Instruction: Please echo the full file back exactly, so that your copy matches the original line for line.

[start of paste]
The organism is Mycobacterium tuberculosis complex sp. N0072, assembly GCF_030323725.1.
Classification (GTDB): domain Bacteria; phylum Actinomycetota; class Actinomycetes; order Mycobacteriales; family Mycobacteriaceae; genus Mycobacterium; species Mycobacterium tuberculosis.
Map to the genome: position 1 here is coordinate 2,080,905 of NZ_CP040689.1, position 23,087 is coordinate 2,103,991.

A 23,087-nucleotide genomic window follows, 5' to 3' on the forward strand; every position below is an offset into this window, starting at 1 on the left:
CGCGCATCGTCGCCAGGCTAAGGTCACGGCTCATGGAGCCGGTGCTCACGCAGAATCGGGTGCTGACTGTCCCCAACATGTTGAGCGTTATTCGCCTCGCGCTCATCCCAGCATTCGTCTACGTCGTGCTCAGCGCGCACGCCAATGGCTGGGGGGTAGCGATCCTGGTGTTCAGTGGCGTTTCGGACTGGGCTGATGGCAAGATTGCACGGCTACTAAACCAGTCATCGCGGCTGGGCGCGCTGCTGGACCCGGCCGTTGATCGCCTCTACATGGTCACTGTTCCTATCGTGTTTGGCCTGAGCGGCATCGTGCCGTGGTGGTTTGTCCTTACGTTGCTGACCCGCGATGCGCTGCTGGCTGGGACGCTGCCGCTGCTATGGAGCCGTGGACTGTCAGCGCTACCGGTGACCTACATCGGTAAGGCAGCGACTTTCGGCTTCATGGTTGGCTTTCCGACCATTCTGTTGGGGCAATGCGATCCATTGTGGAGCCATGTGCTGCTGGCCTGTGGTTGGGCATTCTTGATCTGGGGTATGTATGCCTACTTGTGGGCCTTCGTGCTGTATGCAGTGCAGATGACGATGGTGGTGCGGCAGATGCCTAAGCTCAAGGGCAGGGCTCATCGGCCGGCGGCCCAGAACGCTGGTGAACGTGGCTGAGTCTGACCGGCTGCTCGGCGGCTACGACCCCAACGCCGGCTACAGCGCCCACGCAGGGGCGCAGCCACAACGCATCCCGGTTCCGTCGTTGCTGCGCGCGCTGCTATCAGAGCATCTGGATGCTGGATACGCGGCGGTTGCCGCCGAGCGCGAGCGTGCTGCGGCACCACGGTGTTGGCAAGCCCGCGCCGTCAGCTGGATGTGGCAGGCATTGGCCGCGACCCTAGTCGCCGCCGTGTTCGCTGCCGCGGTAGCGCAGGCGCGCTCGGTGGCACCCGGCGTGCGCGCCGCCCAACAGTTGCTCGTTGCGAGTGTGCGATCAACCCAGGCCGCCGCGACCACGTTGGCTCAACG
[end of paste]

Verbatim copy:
The organism is Mycobacterium tuberculosis complex sp. N0072, assembly GCF_030323725.1.
Classification (GTDB): domain Bacteria; phylum Actinomycetota; class Actinomycetes; order Mycobacteriales; family Mycobacteriaceae; genus Mycobacterium; species Mycobacterium tuberculosis.
Map to the genome: position 1 here is coordinate 2,080,905 of NZ_CP040689.1, position 23,087 is coordinate 2,103,991.

A 23,087-nucleotide genomic window follows, 5' to 3' on the forward strand; every position below is an offset into this window, starting at 1 on the left:
CGCGCATCGTCGCCAGGCTAAGGTCACGGCTCATGGAGCCGGTGCTCACGCAGAATCGGGTGCTGACTGTCCCCAACATGTTGAGCGTTATTCGCCTCGCGCTCATCCCAGCATTCGTCTACGTCGTGCTCAGCGCGCACGCCAATGGCTGGGGGGTAGCGATCCTGGTGTTCAGTGGCGTTTCGGACTGGGCTGATGGCAAGATTGCACGGCTACTAAACCAGTCATCGCGGCTGGGCGCGCTGCTGGACCCGGCCGTTGATCGCCTCTACATGGTCACTGTTCCTATCGTGTTTGGCCTGAGCGGCATCGTGCCGTGGTGGTTTGTCCTTACGTTGCTGACCCGCGATGCGCTGCTGGCTGGGACGCTGCCGCTGCTATGGAGCCGTGGACTGTCAGCGCTACCGGTGACCTACATCGGTAAGGCAGCGACTTTCGGCTTCATGGTTGGCTTTCCGACCATTCTGTTGGGGCAATGCGATCCATTGTGGAGCCATGTGCTGCTGGCCTGTGGTTGGGCATTCTTGATCTGGGGTATGTATGCCTACTTGTGGGCCTTCGTGCTGTATGCAGTGCAGATGACGATGGTGGTGCGGCAGATGCCTAAGCTCAAGGGCAGGGCTCATCGGCCGGCGGCCCAGAACGCTGGTGAACGTGGCTGAGTCTGACCGGCTGCTCGGCGGCTACGACCCCAACGCCGGCTACAGCGCCCACGCAGGGGCGCAGCCACAACGCATCCCGGTTCCGTCGTTGCTGCGCGCGCTGCTATCAGAGCATCTGGATGCTGGATACGCGGCGGTTGCCGCCGAGCGCGAGCGTGCTGCGGCACCACGGTGTTGGCAAGCCCGCGCCGTCAGCTGGATGTGGCAGGCATTGGCCGCGACCCTAGTCGCCGCCGTGTTCGCTGCCGCGGTAGCGCAGGCGCGCTCGGTGGCACCCGGCGTGCGCGCCGCCCAACAGTTGCTCGTTGCGAGTGTGCGATCAACCCAGGCCGCCGCGACCACGTTGGCTCAACG